Evaluating toxicity from definitive radiation therapy for prostate cancer in men with inflammatory bowel disease: Patient selection and dosimetric parameters with modern treatment techniques - Abstract

PURPOSE: Inflammatory bowel disease (IBD) is considered a contraindication to abdominopelvic radiation therapy (RT).

We examined our experience in men with IBD who were treated with definitive RT for prostate cancer.

METHODS AND MATERIALS: We queried our institutional database for patients with a diagnosis of ulcerative colitis, Crohn disease, or IBD not otherwise specified. Endpoints were: acute and late ≥grade 2 (G2) GI toxicity and IBD flare after RT. Outcomes were compared with controls using propensity scoring matched 3 to 1. We matched controls to the IBD cohort according to: RT technique, RT dose, risk group, hormone use, treatment year, and age. We determined predictors of acute outcomes using the Fisher exact test and time to outcomes using the log-rank test.

RESULTS: Between 1990 and 2010, 84 men were included. Sixty-three men served as matched controls and 21 with IBD: 13 ulcerative colitis, 7 Crohn disease, and 1 IBD not otherwise specified. For men with IBD, median age was 69 years, and median follow-up was 49 months. Median flare-free interval before RT was 10 years. Seven were taking IBD medications during RT. There was no difference in acute or late gastrointestinal (GI) toxicity in the IBD group versus controls. Among IBD patients, IBD medication use was the only predictor of acute ≥G2 GI toxicity: 57.1% with medication versus7.7% without (49.4% absolute difference, 95% confidence interval [CI] 10.0%-88.9%, P = .03). The 5-year risk of late GI toxicity in men with IBD versus controls was not statistically significant (hazard ratio = 1.19, 95%CI 0.28-5.01, P = .83). The crude incidence of late ≥G2 GI toxicity was 10%.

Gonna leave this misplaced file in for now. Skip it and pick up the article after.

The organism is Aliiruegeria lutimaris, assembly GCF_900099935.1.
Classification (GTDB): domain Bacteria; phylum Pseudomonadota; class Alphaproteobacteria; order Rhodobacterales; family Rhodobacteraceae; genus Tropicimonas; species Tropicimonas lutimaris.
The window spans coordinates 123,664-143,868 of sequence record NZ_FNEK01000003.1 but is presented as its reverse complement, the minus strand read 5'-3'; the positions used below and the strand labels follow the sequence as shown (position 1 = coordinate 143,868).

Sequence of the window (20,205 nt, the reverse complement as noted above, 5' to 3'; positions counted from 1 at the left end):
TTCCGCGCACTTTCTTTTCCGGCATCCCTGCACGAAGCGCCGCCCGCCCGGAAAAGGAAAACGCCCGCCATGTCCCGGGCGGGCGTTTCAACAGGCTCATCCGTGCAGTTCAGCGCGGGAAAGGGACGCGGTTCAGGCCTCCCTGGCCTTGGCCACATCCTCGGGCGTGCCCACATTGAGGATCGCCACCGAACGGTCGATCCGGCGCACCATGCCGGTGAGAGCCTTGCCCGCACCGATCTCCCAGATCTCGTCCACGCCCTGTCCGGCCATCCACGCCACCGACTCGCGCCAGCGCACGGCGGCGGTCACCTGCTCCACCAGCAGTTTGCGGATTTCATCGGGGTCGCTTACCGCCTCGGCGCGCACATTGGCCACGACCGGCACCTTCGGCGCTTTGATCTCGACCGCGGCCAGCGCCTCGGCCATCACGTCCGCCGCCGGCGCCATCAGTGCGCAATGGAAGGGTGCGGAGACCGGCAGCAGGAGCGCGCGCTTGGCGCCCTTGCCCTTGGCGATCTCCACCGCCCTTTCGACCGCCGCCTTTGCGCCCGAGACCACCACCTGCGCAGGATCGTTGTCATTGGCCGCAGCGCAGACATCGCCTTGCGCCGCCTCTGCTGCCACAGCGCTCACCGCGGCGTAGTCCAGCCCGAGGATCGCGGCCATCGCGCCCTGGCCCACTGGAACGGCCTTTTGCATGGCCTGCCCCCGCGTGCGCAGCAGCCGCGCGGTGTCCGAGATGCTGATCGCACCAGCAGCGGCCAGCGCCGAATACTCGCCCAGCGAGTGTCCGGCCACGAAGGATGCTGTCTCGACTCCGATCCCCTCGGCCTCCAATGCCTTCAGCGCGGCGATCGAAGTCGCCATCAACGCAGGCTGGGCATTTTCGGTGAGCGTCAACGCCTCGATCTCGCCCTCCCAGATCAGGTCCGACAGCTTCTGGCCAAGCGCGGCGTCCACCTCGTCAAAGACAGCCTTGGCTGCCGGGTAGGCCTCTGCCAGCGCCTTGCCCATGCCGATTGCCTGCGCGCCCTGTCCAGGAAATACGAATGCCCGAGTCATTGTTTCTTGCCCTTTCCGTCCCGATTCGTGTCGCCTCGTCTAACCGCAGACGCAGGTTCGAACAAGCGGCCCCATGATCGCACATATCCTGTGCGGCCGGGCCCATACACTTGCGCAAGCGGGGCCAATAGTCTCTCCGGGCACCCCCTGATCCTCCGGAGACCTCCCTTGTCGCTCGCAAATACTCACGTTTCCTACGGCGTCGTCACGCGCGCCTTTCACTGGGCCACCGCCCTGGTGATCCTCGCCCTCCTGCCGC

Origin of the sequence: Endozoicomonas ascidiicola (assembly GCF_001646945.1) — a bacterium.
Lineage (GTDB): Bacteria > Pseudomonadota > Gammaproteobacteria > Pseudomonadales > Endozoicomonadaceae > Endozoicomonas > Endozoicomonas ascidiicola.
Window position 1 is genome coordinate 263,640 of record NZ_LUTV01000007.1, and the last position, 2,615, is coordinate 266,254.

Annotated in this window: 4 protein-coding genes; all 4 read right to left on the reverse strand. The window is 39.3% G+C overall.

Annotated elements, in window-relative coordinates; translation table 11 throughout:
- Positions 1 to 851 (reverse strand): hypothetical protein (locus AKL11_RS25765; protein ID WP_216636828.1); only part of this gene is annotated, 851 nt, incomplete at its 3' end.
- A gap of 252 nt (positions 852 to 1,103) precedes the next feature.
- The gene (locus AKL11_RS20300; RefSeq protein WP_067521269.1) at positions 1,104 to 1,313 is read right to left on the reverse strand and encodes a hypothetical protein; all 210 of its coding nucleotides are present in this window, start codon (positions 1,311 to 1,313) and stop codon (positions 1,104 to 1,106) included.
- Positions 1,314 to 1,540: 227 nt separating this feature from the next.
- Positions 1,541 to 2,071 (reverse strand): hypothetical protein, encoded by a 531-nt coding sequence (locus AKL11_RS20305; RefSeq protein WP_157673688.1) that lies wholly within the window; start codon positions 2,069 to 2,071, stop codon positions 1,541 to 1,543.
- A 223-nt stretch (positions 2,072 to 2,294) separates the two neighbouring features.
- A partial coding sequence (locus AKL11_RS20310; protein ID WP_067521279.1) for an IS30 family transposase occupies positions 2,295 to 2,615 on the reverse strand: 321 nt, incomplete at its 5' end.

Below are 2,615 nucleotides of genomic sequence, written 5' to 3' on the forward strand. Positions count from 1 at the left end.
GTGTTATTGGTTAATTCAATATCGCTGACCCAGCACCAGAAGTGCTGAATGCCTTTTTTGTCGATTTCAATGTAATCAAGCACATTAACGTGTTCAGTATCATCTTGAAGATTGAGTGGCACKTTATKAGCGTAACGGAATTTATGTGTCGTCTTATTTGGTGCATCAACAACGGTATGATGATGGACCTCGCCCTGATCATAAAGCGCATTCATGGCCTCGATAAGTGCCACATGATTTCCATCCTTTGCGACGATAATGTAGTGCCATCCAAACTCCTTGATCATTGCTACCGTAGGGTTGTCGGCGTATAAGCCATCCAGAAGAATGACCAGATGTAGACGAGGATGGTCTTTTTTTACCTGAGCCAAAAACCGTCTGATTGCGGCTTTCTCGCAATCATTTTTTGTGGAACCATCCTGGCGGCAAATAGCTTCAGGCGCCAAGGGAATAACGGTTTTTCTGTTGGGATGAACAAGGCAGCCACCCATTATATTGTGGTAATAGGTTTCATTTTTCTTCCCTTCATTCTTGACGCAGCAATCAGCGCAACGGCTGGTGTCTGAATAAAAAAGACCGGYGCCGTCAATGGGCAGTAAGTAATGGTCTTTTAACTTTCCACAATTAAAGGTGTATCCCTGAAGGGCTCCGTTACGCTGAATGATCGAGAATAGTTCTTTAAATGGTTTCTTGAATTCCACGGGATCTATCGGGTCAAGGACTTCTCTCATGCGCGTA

CONCLUSIONS: Acute GI toxicity appears to be exacerbated in patients on concomitant medical therapy for IBD. Overall, late GI toxicity was relatively low and not significantly different between patients with IBD versus no IBD. However, the small sample size limits the interpretation of our estimates and the wide confidence intervals indicate these patients warrant careful selection.

Written by:
Murphy CT, Heller S, Ruth K, Buyyounouski MK, Weinberg D, Uzzo RG, Plimack E, Kutikov A, Chen DY, Horwitz EM.   Are you the author?
Department of Radiation Oncology, Fox Chase Cancer Center, Philadelphia, Pennsylvania; Department of Gastroenterology, Fox Chase Cancer Center, Philadelphia, Pennsylvania; Department of Biostatistics, Fox Chase Cancer Center, Philadelphia, Pennsylvania; Department of Radiation Oncology, Stanford University, Palo Alto, California; Department of Urologic Oncology, Fox Chase Cancer Center, Philadelphia, Pennsylvania; Department of Medical Oncology, Fox Chase Cancer Center, Philadelphia, Pennsylvania.

Reference: Pract Radiat Oncol. 2014 Oct 29. pii: S1879-8500(14)00247-1.
doi: 10.1016/j.prro.2014.09.004

PubMed Abstract
PMID: 25424586

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